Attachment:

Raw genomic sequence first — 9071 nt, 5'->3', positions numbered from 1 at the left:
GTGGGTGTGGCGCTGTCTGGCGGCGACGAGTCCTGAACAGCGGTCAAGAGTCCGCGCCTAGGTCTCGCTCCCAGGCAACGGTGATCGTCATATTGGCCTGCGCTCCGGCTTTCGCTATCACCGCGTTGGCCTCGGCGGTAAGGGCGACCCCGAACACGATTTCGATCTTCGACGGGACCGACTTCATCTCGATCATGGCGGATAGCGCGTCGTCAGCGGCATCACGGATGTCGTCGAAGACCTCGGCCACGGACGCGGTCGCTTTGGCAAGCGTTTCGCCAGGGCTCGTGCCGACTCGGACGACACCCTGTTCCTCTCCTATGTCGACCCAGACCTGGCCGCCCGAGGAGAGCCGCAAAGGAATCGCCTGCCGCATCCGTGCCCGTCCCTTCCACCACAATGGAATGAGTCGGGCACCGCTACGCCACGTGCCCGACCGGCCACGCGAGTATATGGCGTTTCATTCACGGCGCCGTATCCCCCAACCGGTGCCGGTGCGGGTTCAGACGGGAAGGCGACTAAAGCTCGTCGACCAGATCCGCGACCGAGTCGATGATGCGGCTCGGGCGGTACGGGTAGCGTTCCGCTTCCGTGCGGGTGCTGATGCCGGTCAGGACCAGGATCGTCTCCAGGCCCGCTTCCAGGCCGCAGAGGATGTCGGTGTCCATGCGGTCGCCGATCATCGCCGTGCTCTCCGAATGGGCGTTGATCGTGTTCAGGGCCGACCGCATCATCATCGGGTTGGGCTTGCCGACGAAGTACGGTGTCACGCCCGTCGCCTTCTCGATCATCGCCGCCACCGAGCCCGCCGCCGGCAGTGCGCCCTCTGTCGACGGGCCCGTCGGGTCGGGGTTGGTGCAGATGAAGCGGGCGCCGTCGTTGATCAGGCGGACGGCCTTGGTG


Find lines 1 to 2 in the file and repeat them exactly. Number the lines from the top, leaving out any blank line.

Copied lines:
Raw genomic sequence first — 9071 nt, 5'->3', positions numbered from 1 at the left:
GTGGGTGTGGCGCTGTCTGGCGGCGACGAGTCCTGAACAGCGGTCAAGAGTCCGCGCCTAGGTCTCGCTCCCAGGCAACGGTGATCGTCATATTGGCCTGCGCTCCGGCTTTCGCTATCACCGCGTTGGCCTCGGCGGTAAGGGCGACCCCGAACACGATTTCGATCTTCGACGGGACCGACTTCATCTCGATCATGGCGGATAGCGCGTCGTCAGCGGCATCACGGATGTCGTCGAAGACCTCGGCCACGGACGCGGTCGCTTTGGCAAGCGTTTCGCCAGGGCTCGTGCCGACTCGGACGACACCCTGTTCCTCTCCTATGTCGACCCAGACCTGGCCGCCCGAGGAGAGCCGCAAAGGAATCGCCTGCCGCATCCGTGCCCGTCCCTTCCACCACAATGGAATGAGTCGGGCACCGCTACGCCACGTGCCCGACCGGCCACGCGAGTATATGGCGTTTCATTCACGGCGCCGTATCCCCCAACCGGTGCCGGTGCGGGTTCAGACGGGAAGGCGACTAAAGCTCGTCGACCAGATCCGCGACCGAGTCGATGATGCGGCTCGGGCGGTACGGGTAGCGTTCCGCTTCCGTGCGGGTGCTGATGCCGGTCAGGACCAGGATCGTCTCCAGGCCCGCTTCCAGGCCGCAGAGGATGTCGGTGTCCATGCGGTCGCCGATCATCGCCGTGCTCTCCGAATGGGCGTTGATCGTGTTCAGGGCCGACCGCATCATCATCGGGTTGGGCTTGCCGACGAAGTACGGTGTCACGCCCGTCGCCTTCTCGATCATCGCCGCCACCGAGCCCGCCGCCGGCAGTGCGCCCTCTGTCGACGGGCCCGTCGGGTCGGGGTTGGTGCAGATGAAGCGGGCGCCGTCGTTGATCAGGCGGACGGCCTTGGTG